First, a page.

The Clash’s hit song “Should I Stay, Or Should I Go” might perhaps perfectly fit the business situation for Ducati, within its parent company, Volkswagen AG. The Italian motorcycle brand’s status in the German conglomerate has for the past few years been held on a tenuous string. Rumor about its divestiture, its selling to another company, are constantly dogging the iconic brand. Talking to Bloomberg TV after Volkswagen’s quarterly earnings report, VW CEO Herbert Diess explained that there are two paths forward for Ducati, and one of them includes selling Ducati to the highest bidder. “We have to look which is the best ownership for Ducati,” said Diess to Bloomberg.
Consumer Reports has taken another polling from motorcycle owners, a part of the publication’s continuous assessment on the value of various motorcycle brands and categories.
As usual, the Japanese brands dominated the reliability segment, though that did not automatically translate into the happiest of owners.
Victory Motorcycles takes the cake for keeping its customers happy, which stems from having fairly reliable motorcycles, coupled with good customer service and dealer interactions.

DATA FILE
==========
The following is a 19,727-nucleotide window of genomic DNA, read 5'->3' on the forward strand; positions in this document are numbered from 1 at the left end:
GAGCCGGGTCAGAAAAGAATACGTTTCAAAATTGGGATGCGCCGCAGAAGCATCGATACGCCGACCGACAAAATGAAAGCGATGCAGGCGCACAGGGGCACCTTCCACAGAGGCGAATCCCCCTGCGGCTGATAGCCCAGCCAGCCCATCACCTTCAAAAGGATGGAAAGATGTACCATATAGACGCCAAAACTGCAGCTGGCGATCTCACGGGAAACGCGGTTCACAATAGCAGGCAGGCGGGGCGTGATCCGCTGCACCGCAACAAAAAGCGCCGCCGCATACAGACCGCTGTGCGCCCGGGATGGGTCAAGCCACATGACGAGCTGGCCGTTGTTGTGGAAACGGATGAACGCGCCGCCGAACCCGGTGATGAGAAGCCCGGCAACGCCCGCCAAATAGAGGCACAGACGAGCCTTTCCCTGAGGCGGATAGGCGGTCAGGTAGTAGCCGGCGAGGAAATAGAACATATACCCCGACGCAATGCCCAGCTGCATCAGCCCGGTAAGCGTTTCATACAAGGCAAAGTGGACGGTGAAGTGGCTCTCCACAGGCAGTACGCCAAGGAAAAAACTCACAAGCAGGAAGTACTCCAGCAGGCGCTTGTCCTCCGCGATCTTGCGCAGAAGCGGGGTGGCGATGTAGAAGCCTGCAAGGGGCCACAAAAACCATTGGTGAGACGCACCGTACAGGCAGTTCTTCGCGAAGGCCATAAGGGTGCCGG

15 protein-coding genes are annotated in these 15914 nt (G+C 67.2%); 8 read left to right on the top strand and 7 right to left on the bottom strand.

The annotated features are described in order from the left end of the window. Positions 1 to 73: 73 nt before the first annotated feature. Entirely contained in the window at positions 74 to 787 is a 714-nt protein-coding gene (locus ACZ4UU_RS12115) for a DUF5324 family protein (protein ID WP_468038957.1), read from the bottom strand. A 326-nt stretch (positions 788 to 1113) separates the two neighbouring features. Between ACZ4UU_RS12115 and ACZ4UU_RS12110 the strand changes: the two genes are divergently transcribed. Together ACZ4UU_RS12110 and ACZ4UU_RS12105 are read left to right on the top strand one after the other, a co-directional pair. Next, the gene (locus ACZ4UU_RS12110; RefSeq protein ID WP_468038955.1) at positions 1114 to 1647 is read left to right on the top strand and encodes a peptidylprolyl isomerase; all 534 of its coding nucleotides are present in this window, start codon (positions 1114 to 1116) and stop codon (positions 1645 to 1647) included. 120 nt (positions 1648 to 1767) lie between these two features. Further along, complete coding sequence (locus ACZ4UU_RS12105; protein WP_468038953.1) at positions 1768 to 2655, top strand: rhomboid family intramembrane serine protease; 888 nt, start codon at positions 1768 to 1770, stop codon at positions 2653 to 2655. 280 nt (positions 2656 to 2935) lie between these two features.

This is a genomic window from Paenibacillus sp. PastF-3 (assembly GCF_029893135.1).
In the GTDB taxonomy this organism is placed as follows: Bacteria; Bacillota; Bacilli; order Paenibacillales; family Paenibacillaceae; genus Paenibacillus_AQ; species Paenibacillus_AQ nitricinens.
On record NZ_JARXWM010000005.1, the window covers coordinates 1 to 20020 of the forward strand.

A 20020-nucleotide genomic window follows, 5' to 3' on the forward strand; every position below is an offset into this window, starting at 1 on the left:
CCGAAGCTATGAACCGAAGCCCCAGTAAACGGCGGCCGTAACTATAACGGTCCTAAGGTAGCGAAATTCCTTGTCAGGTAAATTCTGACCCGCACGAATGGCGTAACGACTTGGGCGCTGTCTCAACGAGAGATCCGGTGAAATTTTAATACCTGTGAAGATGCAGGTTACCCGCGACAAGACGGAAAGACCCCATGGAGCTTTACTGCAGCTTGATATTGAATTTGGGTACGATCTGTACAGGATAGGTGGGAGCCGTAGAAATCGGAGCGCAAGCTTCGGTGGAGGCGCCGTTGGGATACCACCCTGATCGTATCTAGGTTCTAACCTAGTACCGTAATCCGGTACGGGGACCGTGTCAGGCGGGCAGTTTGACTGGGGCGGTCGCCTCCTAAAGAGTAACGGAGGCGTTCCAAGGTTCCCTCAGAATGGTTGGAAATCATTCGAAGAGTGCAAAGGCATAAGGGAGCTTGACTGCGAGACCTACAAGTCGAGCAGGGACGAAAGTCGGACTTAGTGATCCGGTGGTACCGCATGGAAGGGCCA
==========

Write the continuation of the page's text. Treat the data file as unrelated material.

As such, 80% of Victory owners said they would buy a Victory again. Compare that figure to 72% for Harley-Davidson, and 70% for Honda (all other OEMs were below 70%).
Artist Graham Smith is helping play with our brand awareness today, as the British graphic designer has done up several companies’ logos with the name of another (usually a competitor). The effect is an interesting one, as your mind tries to sort out the shapes it recognizes with the name it actually sees, much like the Stroop Effect in psychology studies – an interesting phenomena where names of colors were shown in a font whose color was different than the name. When subjects were asked to say out loud the color used for the font, it often resulted in the tendency to want to say word shown instead. We had the same effect looking at Smith’s work, making this an interesting take on logo design and a bit of fun psychology all wrapped-up into one. Examples after the jump.